It was in early spring, April 1941, I was 22 years old.
I and a couple hundred other West Virginia draftees were marching down the main street of Keyser to catch a train to a new way of life.
We didn’t know where we were going, but we know why we were going. There were three thugs in this world that were bent on taking away our freedom and our way of life.
We knew that they had to be taken down.
Thoughts were going through our heads, wondering what it would be like, or when and if we would ever get back home again. (Some of them are still there.)
“We were from the greatest generation.” Just think, that was over 72 years ago.
Those three thugs were taken down and now forgotten. But now, here we are again faced with the same fiasco, only on a smaller scale.
I’m talking about the smoking ban that was put in effect by the non-elected health department board of Mineral County.
There are five Mineral County residents that were appointed by the Mineral County commissioners to do their bidding.
So they came up with this rule called “the clean indoor air regulation” for all businesses, including all Veterans of Foreigns Wars, American Legion and Disabled American Veterans in their private club rooms and bars.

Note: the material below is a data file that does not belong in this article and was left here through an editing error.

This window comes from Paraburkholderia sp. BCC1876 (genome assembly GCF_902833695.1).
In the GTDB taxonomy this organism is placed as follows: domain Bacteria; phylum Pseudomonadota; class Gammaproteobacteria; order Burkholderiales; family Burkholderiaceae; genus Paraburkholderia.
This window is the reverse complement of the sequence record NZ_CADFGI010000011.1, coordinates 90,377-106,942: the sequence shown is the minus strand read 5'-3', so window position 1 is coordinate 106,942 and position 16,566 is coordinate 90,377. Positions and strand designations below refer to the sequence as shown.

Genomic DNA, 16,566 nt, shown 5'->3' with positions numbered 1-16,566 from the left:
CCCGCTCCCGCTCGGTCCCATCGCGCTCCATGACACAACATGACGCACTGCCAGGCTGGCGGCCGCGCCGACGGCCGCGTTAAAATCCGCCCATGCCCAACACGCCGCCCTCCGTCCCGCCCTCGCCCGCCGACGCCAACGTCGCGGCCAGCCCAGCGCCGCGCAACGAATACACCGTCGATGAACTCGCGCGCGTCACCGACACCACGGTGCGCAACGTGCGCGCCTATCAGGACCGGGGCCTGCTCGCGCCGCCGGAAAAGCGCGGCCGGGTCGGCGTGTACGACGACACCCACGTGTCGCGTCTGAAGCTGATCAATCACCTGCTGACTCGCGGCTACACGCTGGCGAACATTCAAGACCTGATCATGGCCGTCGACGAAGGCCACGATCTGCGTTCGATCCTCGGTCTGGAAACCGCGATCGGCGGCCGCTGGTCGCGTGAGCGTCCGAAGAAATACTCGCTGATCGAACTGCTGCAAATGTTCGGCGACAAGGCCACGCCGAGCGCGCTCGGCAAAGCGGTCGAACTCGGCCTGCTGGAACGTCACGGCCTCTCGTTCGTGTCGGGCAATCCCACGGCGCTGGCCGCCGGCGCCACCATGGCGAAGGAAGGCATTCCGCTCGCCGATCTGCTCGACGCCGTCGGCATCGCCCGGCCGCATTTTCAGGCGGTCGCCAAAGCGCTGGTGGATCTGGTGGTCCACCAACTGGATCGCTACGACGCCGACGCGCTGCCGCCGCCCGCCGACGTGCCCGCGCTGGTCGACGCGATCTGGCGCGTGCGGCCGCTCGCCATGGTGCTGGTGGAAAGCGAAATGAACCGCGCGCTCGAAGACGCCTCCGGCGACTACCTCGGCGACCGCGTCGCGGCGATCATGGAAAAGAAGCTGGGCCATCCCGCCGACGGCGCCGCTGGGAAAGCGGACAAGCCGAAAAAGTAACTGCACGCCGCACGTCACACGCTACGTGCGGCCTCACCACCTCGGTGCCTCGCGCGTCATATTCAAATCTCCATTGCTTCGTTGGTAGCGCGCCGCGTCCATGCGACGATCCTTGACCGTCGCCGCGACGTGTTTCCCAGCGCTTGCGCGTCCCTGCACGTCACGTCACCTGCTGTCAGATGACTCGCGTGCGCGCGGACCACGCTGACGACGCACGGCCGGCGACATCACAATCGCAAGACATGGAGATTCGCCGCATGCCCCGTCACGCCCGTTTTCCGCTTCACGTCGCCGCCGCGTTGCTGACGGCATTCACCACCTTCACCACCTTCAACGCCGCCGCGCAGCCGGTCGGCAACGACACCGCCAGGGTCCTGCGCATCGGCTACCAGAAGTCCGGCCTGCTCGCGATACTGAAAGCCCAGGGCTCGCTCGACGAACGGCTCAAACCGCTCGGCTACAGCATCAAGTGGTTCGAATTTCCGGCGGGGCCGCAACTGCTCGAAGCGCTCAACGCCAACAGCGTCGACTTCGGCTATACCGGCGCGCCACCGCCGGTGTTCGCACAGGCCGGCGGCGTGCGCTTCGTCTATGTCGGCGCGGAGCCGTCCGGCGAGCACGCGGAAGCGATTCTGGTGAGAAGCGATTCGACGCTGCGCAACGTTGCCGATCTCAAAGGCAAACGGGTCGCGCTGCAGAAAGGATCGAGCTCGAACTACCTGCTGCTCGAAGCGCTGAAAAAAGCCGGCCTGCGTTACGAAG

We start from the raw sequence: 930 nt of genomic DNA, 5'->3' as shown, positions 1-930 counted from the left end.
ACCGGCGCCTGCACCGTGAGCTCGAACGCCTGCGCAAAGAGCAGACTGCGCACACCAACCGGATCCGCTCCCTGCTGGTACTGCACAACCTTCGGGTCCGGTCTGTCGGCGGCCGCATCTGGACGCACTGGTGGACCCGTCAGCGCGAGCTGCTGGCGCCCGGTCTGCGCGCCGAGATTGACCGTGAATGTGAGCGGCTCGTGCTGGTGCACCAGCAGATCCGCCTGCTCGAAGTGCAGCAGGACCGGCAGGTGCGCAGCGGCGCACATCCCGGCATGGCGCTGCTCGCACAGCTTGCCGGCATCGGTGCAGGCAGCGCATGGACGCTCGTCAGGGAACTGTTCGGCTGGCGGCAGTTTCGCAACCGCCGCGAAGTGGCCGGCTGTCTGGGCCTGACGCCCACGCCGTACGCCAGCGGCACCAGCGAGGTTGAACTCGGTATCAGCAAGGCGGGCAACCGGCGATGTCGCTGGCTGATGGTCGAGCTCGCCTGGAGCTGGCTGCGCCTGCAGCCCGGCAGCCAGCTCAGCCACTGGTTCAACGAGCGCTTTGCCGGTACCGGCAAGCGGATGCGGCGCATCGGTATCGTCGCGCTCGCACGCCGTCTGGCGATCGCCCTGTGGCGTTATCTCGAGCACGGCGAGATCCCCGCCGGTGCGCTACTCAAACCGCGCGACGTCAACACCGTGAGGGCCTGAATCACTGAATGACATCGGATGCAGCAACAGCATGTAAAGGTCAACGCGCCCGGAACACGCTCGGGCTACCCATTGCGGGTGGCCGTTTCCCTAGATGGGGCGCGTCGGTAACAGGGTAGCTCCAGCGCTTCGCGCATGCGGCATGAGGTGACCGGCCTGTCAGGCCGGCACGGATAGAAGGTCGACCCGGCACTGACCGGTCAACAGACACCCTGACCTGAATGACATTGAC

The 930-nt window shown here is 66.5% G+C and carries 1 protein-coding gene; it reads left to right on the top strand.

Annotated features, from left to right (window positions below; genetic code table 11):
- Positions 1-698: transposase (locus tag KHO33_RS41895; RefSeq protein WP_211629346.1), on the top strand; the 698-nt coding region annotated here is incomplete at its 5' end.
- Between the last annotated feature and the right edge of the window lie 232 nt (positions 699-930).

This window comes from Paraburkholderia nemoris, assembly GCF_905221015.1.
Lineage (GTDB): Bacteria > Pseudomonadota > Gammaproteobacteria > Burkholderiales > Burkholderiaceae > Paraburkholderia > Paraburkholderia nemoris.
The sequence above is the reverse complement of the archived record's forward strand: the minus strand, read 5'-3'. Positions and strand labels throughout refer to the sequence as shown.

The rule was to take effect on Oct. 1 this year, but the date has since been changed to Jan. 2, 2014, so as to give everyone time to adapt to the smoking ban.
Now then, I have a couple of quotes taken from the Cumberland Times-News, Sept. 17, that were made at one of the special meetings of the Mineral County Health Department.
Quote No. 1: Board member Gerri Mason questioned how second-hand smoke would effect the non-smokers and asked Commissioner Jerry Whisner to look at both sides.
“They have a right to not be exposed to that health risk if they don’t have to be” said Mason.
Quote No. 2: “The main goal of the board of health is to look at the over all health and well-being of the community, period,” said A.J. Root, administrator with the Mineral County Health Department.
And I agree 100 percent, Mr. Mason and Mr. Root. I’m sure that the majority of the citizens of the county feel the same way, especially the citizens of Ridgeley.
So, let’s get back to the smoke deal, if the members of the board of health feel as such about smoke.
Then I invite you all to come down to the town of Ridgeley when Smokey Joe, (the nickname I gave him), the Cumberland scenic railroad, is making his run belching out the black dense smoke while he makes his run through the center of Ridgeley to the station in Cumberland.
The smoke is so heavy, black and thick you don’t only see it, you smell it and you eat it.
I have seen it so heavy and thick some days that it blocked out the sun.
When you see something like that, then you can talk about and wonder about the health of the county.
William A. Jewell